Remember the basics

Keep regular sleep routines, exercise regularly, eat healthy and get some sunshine where possible.  These all contribute to mood and our ability to cope under stress. 

What are you grateful for during this time?

What have you noticed today?  What can you thank God for today?  

Gratefulness can help change our perspective and reduce feelings of anxiety and depression.  

What brings you joy?  

We may not be able to do all the things that we love at the moment but are there some creative alternative ways around this?  Think about what is important to you, what brings you life and see if there are temporary alternate ways to enjoy these things

Some examples may be:

  • Make yourself a cuppa and call a friend to check in/pray together while drinking your cuppa (virtual cafe!). 
  • Whatever your local meeting group is - can you make it virtual and still do the activity from home? Eg prayer triplets, small group, book club, craft group etc 
  • Find ways to maintain physical activity.  Just 20-30 minutes can help reduce the symptoms of anxiety and depression as well as keep you more focused if you are studying or working from home.  If you can get outside, try a walk, run, bike ride or skipping, for example. If you can’t get outside try searching for online home exercise programs.  You can use plenty of items around the house for a makeshift gym (I also just heard of a man who ran a marathon on his small balcony!).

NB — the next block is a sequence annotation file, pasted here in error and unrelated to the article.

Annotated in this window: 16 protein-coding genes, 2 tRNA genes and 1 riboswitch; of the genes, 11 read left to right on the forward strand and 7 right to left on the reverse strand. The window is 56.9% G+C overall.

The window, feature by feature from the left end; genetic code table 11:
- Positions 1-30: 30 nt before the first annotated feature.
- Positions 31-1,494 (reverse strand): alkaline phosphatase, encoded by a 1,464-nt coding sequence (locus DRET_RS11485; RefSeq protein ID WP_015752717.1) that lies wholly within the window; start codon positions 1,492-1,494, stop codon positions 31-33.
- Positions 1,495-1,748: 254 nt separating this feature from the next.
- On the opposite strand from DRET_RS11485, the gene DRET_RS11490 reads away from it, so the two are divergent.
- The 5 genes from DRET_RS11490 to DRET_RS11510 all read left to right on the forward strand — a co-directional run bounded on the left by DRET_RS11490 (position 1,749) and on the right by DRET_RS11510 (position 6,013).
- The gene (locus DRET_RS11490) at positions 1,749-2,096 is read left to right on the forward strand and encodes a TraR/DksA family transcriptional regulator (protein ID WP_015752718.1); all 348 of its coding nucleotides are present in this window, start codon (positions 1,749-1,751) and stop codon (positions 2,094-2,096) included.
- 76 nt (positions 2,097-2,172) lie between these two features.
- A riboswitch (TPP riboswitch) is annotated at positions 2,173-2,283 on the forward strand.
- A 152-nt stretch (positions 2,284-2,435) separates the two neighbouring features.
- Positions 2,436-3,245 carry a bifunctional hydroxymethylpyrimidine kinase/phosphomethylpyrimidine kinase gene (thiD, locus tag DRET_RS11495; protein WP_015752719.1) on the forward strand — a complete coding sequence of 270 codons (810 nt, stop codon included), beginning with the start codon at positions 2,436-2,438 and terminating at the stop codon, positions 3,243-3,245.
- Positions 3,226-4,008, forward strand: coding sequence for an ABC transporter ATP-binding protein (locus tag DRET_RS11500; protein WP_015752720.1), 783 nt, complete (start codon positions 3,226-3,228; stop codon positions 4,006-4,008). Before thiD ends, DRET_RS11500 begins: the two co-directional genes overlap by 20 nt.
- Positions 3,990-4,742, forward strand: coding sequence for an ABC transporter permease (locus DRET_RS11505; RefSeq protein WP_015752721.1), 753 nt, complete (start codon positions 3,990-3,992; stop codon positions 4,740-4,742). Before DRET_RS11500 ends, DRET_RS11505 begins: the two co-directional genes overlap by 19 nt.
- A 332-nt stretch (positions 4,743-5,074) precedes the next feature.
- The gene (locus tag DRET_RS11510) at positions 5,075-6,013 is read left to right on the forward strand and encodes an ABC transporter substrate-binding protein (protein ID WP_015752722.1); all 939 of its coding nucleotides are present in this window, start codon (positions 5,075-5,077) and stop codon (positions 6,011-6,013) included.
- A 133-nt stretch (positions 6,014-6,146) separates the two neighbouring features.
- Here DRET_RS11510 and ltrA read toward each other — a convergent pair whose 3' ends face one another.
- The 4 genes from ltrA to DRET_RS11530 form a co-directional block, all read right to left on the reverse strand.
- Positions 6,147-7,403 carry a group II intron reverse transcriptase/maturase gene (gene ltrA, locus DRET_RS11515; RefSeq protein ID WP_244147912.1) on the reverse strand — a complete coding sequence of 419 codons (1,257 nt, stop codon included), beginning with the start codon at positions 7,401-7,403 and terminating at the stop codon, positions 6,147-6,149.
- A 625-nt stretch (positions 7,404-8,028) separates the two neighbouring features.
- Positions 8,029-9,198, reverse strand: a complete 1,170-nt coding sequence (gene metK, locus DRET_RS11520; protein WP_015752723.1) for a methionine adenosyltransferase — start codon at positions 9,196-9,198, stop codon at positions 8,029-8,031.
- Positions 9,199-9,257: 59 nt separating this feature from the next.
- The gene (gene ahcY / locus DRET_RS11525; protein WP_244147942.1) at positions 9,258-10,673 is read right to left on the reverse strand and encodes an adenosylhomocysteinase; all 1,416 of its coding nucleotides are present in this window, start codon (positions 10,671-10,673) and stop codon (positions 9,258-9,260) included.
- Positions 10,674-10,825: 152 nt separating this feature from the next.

Listen to your body.  Listen to your feelings.  

Try seeing if you can accept what you are feeling in the moment. Have compassion for the parts of you that are feeling uncertain, that are feeling afraid, or whatever it is that you may be feeling.  For example, how might you comfort a friend that expressed these feelings?

If you are feeling overwhelmed, try some grounding techniques.  

For example:

  • Take some slow deep breaths.  Count to 4 to breathe in, pause and count 4 to breathe out. 
  • Notice 5 things around you that you can see, 4 things that you can hear, 3 things that you can touch.
  • Make a mental list of 5 things that start with the letter A, or your top 5 songs, or squeeze something hard in your hand. 
  • Try using mindfulness or meditation exercises.  Apps like Calm or Insight Timer have a lot of exercises available.  

If you are already experiencing or know that you are vulnerable to anxiety and/or depression: 

  • Make a list of what you know is helpful for you and put it up in an obvious place.  When you’re feeling overwhelmed this can be a starting point to help calm down.  
  • Contact your support people.
  • Be aware of the mental health tools available online, for example myCompass, mood GYM and THIS WAY UP.  
  • If you need extra mental health support, many practitioners are still able to offer services including virtual sessions or phone calls.  Mental health websites like BeyondBlue have forums that you can join online as a support during coronavirus isolation.  
  • If you are feeling suicidal or in need of further support, services like Lifeline are still available.  Call 13 11 14 if you are in crisis.  

Stay safe, get creative, look after yourselves and each other.  

“We’re apart but not alone” 

(from ‘Hold Her’, For King and Country)

These points were adapted from the following websites:

Beyond Blue

Written by Kath Gambell

Kath is an Individual and Relationship Counsellor at the Ezra Clinic, Macquarie Park, as well as an Adjunct Tutor at Morling College.

Kath Gambell's Blog